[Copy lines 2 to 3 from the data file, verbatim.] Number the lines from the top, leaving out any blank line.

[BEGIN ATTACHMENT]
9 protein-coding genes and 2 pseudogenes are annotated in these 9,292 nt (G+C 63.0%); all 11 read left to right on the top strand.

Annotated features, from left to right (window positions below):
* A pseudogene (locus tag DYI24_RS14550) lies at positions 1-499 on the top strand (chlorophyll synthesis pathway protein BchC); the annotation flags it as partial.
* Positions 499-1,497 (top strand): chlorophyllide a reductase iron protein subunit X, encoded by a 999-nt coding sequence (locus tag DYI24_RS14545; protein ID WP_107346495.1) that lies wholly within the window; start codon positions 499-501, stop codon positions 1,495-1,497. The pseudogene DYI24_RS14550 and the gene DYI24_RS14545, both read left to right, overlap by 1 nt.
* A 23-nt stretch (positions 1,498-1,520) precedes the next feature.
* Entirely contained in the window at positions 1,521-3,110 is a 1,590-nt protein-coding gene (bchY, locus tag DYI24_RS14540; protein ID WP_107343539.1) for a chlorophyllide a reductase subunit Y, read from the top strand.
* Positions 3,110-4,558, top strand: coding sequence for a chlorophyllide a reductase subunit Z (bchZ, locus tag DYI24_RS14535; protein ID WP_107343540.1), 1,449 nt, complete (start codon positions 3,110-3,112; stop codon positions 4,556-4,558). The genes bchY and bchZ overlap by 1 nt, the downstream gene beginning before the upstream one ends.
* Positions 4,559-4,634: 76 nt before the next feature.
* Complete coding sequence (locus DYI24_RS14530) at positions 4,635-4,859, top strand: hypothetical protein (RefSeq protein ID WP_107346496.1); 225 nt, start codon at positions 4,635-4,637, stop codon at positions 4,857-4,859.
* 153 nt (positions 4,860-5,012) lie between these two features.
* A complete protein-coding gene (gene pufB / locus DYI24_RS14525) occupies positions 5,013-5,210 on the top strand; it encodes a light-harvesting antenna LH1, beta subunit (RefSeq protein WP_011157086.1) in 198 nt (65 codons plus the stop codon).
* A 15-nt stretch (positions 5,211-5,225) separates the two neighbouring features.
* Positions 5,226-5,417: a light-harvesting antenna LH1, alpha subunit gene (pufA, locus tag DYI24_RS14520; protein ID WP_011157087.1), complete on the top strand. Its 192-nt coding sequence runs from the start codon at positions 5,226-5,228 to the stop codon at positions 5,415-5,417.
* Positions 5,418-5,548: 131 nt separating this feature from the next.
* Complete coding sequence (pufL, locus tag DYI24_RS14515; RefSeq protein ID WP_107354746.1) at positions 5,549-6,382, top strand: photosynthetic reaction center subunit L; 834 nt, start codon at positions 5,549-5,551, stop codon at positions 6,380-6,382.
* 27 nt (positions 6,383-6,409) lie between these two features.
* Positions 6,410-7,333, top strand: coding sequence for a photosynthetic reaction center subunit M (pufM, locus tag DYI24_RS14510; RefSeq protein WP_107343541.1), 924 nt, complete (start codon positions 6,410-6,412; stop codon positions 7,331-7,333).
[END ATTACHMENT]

Annotated features, from left to right (window positions below):
* A pseudogene (locus tag DYI24_RS14550) lies at positions 1-499 on the top strand (chlorophyll synthesis pathway protein BchC); the annotation flags it as partial.